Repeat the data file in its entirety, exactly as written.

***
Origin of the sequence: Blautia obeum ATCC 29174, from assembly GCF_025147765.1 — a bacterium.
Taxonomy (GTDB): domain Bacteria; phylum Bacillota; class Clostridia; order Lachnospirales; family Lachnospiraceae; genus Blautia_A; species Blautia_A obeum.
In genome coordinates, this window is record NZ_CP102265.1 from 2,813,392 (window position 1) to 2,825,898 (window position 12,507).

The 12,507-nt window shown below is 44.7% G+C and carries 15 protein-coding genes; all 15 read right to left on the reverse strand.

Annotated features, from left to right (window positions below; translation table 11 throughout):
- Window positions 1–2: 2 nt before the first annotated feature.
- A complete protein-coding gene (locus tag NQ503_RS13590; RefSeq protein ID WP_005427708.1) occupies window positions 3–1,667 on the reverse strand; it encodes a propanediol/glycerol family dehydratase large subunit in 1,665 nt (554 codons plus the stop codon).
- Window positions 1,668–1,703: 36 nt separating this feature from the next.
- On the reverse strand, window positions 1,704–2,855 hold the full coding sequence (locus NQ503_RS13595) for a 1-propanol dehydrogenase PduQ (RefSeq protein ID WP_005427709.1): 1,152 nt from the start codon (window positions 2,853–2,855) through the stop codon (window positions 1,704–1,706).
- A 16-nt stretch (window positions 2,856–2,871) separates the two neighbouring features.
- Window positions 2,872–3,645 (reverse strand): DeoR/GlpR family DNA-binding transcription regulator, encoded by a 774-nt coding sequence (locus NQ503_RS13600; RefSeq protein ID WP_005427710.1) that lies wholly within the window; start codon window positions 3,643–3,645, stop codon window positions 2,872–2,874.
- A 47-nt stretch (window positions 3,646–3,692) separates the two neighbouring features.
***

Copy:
Origin of the sequence: Blautia obeum ATCC 29174, from assembly GCF_025147765.1 — a bacterium.
Taxonomy (GTDB): domain Bacteria; phylum Bacillota; class Clostridia; order Lachnospirales; family Lachnospiraceae; genus Blautia_A; species Blautia_A obeum.
In genome coordinates, this window is record NZ_CP102265.1 from 2,813,392 (window position 1) to 2,825,898 (window position 12,507).

The 12,507-nt window shown below is 44.7% G+C and carries 15 protein-coding genes; all 15 read right to left on the reverse strand.

Annotated features, from left to right (window positions below; translation table 11 throughout):
- Window positions 1–2: 2 nt before the first annotated feature.
- A complete protein-coding gene (locus tag NQ503_RS13590; RefSeq protein ID WP_005427708.1) occupies window positions 3–1,667 on the reverse strand; it encodes a propanediol/glycerol family dehydratase large subunit in 1,665 nt (554 codons plus the stop codon).
- Window positions 1,668–1,703: 36 nt separating this feature from the next.
- On the reverse strand, window positions 1,704–2,855 hold the full coding sequence (locus NQ503_RS13595) for a 1-propanol dehydrogenase PduQ (RefSeq protein ID WP_005427709.1): 1,152 nt from the start codon (window positions 2,853–2,855) through the stop codon (window positions 1,704–1,706).
- A 16-nt stretch (window positions 2,856–2,871) separates the two neighbouring features.
- Window positions 2,872–3,645 (reverse strand): DeoR/GlpR family DNA-binding transcription regulator, encoded by a 774-nt coding sequence (locus NQ503_RS13600; RefSeq protein ID WP_005427710.1) that lies wholly within the window; start codon window positions 3,643–3,645, stop codon window positions 2,872–2,874.
- A 47-nt stretch (window positions 3,646–3,692) separates the two neighbouring features.